Eye On The Sun

Using a white light projection board, Senior Airman Erin O’Connell makes a sunspot drawing from a projected image of the sun. Sunspots are areas on the sun’s surface that is affected by intense magnetic activity, causing a reduction in the surface temperature in that region. (U.S. Air Force photo/Senior Airman Andrew Lee)

Using a white light projection board, Senior Airman Erin O’Connell makes a sunspot drawing from a projected image of the sun. (U.S. Air Force photo/Senior Airman Andrew Lee)

During one 24-hour period this past Mother’s Day weekend, three of the strongest flares in an extraordinarily active year for solar activity lit the far side of the sun. All three were X-class solar flares, the strongest the sun can send into the atmosphere.

An X-class solar flare is the strongest type of solar flare, but the series of eruptions earlier this year weren’t directly facing Earth. Still, solar analysts at Holloman Air Force Base, N.M., Sagamore Hill, Mass.; Kaena Point, Hawaii; Learmonth, Australia and San Vito, Italy know stronger events could cause more serious consequences.

They watch the sun 24 hours a day for signs of solar activity that could disrupt communications or put astronauts and air crews at risk.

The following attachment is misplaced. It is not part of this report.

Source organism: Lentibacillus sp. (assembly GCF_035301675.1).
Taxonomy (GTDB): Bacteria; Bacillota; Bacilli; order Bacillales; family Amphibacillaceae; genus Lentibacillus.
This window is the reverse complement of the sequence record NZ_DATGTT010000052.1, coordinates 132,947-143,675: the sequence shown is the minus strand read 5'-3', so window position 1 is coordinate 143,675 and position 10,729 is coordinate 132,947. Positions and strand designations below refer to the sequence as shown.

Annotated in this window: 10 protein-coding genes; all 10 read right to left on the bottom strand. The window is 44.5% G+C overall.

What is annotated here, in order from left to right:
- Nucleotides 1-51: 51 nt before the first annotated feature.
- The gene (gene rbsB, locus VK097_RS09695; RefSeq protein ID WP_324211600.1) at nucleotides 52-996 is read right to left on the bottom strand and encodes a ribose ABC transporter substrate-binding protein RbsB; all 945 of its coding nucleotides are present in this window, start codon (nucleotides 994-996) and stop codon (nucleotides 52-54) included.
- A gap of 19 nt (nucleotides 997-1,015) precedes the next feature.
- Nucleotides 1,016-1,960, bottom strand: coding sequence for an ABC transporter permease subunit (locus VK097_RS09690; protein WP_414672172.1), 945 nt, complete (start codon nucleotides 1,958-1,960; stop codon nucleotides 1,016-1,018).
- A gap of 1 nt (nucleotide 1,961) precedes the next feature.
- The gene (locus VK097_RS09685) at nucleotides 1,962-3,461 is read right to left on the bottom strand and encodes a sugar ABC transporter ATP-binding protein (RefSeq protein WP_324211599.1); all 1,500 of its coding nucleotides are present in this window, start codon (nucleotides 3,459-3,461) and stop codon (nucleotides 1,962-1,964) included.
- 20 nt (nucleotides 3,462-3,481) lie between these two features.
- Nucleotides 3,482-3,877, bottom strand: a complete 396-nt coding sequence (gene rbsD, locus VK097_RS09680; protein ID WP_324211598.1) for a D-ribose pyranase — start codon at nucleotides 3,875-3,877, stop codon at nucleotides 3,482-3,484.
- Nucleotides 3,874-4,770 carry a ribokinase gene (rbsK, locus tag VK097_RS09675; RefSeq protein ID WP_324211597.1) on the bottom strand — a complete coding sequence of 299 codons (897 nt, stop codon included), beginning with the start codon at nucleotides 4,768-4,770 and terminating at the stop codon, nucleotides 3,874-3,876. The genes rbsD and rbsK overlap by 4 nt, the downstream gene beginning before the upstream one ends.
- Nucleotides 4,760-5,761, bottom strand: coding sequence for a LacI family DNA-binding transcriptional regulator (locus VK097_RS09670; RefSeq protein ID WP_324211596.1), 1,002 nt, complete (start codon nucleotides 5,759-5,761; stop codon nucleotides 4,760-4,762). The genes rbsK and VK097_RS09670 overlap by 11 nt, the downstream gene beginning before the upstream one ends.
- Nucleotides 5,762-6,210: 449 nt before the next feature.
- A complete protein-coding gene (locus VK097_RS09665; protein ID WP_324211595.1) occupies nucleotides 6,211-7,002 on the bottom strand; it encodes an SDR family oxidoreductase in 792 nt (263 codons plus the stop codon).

Last summer, a solar flare sparked northern lights in southern Canada and northern United States and potentially caused the worst blackout in India and Pakistan on record. Within two minutes, solar analysts at two of the five observatories in the Solar-Electro-Optical Network sent an alert to the Air Force Weather Agency’s Space Weather Operations Center at Offutt Air Force Base, Neb.

“There are $250 billion in DOD assets relying on our information,” said Senior Master Sgt. Shane Siebert, chief of the Holloman Solar Observatory, Detachment 4, 2nd Weather Squadron.

“We’re the only source in DOD that provides 24/7 space weather observations.”

Sun observers expected 2013 to be the most active for solar weather in years as the sun reaches solar maximum, the peak of its 11-year weather cycle. The worst solar storm on record caused telegraph wires to short out and widespread fires in the United States and Europe in 1859, but considerably more is at risk with technological advances in the past two centuries.

The five observatories are strategically located so two sites will have analysts watching the sun at all times. Solar analysts like Staff Sgt. Erin O’Connell are on the lookout for flares and other activity on the sun that can disrupt communications and impact Air Force resources.